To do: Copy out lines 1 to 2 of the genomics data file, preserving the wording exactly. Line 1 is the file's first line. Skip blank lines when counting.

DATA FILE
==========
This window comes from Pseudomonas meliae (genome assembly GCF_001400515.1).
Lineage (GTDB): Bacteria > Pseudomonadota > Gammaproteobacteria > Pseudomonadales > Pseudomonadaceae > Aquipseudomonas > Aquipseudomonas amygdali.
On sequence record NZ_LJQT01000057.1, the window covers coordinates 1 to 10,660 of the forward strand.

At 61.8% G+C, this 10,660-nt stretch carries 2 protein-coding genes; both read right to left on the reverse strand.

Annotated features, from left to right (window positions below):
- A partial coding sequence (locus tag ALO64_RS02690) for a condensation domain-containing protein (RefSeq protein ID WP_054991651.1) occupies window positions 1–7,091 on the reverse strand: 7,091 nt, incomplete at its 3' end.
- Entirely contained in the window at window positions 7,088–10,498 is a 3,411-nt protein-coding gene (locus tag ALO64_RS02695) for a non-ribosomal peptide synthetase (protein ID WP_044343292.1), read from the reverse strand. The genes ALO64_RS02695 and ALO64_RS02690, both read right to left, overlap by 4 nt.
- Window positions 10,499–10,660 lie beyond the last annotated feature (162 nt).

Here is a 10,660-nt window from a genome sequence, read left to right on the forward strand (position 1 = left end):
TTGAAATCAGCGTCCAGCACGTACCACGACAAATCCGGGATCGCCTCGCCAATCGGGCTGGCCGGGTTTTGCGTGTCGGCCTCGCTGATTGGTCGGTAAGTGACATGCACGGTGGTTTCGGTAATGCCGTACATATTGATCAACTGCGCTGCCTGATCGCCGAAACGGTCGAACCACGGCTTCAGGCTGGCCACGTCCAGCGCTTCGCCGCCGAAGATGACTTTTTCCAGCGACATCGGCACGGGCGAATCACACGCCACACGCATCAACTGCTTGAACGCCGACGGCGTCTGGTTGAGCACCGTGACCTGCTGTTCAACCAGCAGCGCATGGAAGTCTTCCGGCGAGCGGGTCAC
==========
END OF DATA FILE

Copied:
This window comes from Pseudomonas meliae (genome assembly GCF_001400515.1).
Lineage (GTDB): Bacteria > Pseudomonadota > Gammaproteobacteria > Pseudomonadales > Pseudomonadaceae > Aquipseudomonas > Aquipseudomonas amygdali.